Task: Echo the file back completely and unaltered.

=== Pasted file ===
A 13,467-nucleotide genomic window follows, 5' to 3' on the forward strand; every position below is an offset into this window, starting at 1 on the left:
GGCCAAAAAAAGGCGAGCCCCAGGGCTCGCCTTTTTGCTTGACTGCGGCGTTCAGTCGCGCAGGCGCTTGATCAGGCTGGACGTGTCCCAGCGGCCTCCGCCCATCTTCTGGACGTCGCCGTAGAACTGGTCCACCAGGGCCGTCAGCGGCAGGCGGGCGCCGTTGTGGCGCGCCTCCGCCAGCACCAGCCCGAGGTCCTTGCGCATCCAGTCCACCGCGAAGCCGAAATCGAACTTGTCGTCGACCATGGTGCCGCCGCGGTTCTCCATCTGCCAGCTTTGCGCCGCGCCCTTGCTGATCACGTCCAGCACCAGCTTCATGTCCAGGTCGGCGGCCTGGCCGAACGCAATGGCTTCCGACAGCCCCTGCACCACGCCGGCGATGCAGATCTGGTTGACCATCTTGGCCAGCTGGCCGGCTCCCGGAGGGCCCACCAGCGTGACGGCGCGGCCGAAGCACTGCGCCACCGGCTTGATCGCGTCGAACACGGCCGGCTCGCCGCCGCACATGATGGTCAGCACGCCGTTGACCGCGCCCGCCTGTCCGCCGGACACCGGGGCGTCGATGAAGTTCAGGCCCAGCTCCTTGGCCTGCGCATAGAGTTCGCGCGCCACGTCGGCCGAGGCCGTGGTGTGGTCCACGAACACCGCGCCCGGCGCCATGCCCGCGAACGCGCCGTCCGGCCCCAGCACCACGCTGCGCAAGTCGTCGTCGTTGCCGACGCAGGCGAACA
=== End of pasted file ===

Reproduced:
A 13,467-nucleotide genomic window follows, 5' to 3' on the forward strand; every position below is an offset into this window, starting at 1 on the left:
GGCCAAAAAAAGGCGAGCCCCAGGGCTCGCCTTTTTGCTTGACTGCGGCGTTCAGTCGCGCAGGCGCTTGATCAGGCTGGACGTGTCCCAGCGGCCTCCGCCCATCTTCTGGACGTCGCCGTAGAACTGGTCCACCAGGGCCGTCAGCGGCAGGCGGGCGCCGTTGTGGCGCGCCTCCGCCAGCACCAGCCCGAGGTCCTTGCGCATCCAGTCCACCGCGAAGCCGAAATCGAACTTGTCGTCGACCATGGTGCCGCCGCGGTTCTCCATCTGCCAGCTTTGCGCCGCGCCCTTGCTGATCACGTCCAGCACCAGCTTCATGTCCAGGTCGGCGGCCTGGCCGAACGCAATGGCTTCCGACAGCCCCTGCACCACGCCGGCGATGCAGATCTGGTTGACCATCTTGGCCAGCTGGCCGGCTCCCGGAGGGCCCACCAGCGTGACGGCGCGGCCGAAGCACTGCGCCACCGGCTTGATCGCGTCGAACACGGCCGGCTCGCCGCCGCACATGATGGTCAGCACGCCGTTGACCGCGCCCGCCTGTCCGCCGGACACCGGGGCGTCGATGAAGTTCAGGCCCAGCTCCTTGGCCTGCGCATAGAGTTCGCGCGCCACGTCGGCCGAGGCCGTGGTGTGGTCCACGAACACCGCGCCCGGCGCCATGCCCGCGAACGCGCCGTCCGGCCCCAGCACCACGCTGCGCAAGTCGTCGTCGTTGCCGACGCAGGCGAACA